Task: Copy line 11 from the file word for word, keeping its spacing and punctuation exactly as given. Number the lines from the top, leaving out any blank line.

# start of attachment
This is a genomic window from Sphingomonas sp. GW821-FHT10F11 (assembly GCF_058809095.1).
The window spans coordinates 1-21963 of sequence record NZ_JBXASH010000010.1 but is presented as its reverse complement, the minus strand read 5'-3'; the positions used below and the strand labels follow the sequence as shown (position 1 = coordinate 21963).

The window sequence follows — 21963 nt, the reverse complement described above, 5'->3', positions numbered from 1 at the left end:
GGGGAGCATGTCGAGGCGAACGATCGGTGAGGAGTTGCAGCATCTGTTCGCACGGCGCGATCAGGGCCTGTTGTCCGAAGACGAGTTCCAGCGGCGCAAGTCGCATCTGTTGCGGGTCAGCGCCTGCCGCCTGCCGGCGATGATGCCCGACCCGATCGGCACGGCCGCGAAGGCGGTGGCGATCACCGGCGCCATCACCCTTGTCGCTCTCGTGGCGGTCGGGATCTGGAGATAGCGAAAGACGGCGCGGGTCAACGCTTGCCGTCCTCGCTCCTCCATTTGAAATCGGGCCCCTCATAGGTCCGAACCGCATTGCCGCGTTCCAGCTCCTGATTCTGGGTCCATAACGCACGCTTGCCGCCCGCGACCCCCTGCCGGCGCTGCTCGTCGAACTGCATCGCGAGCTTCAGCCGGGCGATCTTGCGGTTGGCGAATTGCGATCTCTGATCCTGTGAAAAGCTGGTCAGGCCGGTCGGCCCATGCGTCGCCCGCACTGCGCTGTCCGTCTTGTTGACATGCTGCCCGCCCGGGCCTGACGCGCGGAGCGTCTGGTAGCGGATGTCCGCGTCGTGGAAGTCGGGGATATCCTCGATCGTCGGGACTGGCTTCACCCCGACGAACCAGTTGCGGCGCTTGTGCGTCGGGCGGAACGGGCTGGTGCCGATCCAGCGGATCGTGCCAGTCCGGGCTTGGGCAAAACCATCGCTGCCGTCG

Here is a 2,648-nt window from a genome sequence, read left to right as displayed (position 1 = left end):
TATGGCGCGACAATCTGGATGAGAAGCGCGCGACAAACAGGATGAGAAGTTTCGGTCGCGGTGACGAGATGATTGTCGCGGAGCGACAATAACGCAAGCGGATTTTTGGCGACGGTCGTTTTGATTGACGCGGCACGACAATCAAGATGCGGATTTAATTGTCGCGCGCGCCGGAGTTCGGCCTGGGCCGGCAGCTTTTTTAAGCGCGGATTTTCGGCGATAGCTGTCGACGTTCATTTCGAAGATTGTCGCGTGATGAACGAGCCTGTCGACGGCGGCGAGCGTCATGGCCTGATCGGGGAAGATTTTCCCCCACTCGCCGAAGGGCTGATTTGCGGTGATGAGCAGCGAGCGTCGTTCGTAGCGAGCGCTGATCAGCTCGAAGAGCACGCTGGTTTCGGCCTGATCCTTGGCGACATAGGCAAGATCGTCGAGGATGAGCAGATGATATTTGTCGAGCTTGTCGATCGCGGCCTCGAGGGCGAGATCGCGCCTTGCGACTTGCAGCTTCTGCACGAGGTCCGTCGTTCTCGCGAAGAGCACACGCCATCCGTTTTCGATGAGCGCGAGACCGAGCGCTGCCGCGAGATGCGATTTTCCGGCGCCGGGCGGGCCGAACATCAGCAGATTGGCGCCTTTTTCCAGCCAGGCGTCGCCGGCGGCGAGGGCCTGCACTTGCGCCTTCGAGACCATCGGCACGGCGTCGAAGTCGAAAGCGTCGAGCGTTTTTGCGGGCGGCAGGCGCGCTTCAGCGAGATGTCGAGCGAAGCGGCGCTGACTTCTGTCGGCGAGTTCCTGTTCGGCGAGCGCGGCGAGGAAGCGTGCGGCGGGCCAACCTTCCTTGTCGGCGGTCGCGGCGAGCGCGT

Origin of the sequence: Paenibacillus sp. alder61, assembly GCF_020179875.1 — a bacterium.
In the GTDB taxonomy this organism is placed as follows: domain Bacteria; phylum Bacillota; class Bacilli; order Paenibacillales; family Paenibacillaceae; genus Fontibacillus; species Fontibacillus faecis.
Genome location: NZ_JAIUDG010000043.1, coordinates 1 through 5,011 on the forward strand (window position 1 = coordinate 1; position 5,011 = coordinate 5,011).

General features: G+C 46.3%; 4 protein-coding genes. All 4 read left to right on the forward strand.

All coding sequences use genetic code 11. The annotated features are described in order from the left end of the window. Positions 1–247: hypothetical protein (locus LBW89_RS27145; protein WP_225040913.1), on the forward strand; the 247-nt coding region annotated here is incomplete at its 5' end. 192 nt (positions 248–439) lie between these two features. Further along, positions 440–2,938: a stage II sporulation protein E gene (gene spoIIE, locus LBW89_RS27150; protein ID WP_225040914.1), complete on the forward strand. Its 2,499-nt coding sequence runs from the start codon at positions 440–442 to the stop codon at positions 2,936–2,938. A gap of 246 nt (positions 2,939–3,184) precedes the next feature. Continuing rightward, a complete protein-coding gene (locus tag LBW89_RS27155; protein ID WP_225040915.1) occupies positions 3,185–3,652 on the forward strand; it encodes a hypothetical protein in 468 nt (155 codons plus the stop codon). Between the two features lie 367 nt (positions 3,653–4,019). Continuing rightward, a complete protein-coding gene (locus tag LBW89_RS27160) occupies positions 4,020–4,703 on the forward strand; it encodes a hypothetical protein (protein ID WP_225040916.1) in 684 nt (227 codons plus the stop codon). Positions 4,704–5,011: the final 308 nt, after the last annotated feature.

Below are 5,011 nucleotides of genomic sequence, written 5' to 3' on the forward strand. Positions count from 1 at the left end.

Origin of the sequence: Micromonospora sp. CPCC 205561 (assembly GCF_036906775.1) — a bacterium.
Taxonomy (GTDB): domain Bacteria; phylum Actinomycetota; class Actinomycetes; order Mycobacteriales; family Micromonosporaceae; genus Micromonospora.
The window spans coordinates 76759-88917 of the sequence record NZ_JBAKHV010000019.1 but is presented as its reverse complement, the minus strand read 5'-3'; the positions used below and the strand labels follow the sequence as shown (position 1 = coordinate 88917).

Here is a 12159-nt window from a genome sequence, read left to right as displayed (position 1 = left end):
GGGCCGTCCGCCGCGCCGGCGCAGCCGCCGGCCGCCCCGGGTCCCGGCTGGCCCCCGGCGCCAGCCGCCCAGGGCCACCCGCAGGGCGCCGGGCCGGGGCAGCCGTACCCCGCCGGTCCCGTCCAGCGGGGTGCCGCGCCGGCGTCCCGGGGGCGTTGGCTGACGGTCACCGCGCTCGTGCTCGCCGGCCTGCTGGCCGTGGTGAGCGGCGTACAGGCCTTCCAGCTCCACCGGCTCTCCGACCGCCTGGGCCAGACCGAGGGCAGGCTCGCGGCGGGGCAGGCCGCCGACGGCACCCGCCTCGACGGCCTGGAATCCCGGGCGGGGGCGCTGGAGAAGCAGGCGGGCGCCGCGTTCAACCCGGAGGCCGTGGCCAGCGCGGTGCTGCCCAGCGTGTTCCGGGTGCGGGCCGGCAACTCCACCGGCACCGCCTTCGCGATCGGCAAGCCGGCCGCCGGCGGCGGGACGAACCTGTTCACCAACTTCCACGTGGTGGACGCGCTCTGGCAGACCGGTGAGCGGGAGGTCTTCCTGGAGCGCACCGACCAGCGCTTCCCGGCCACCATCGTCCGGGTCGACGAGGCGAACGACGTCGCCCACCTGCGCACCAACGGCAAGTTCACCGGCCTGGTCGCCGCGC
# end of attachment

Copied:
All coding sequences use genetic code 11. The annotated features are described in order from the left end of the window. Positions 1–247: hypothetical protein (locus LBW89_RS27145; protein WP_225040913.1), on the forward strand; the 247-nt coding region annotated here is incomplete at its 5' end. 192 nt (positions 248–439) lie between these two features. Further along, positions 440–2,938: a stage II sporulation protein E gene (gene spoIIE, locus LBW89_RS27150; protein ID WP_225040914.1), complete on the forward strand. Its 2,499-nt coding sequence runs from the start codon at positions 440–442 to the stop codon at positions 2,936–2,938. A gap of 246 nt (positions 2,939–3,184) precedes the next feature. Continuing rightward, a complete protein-coding gene (locus tag LBW89_RS27155; protein ID WP_225040915.1) occupies positions 3,185–3,652 on the forward strand; it encodes a hypothetical protein in 468 nt (155 codons plus the stop codon). Between the two features lie 367 nt (positions 3,653–4,019). Continuing rightward, a complete protein-coding gene (locus tag LBW89_RS27160) occupies positions 4,020–4,703 on the forward strand; it encodes a hypothetical protein (protein ID WP_225040916.1) in 684 nt (227 codons plus the stop codon). Positions 4,704–5,011: the final 308 nt, after the last annotated feature.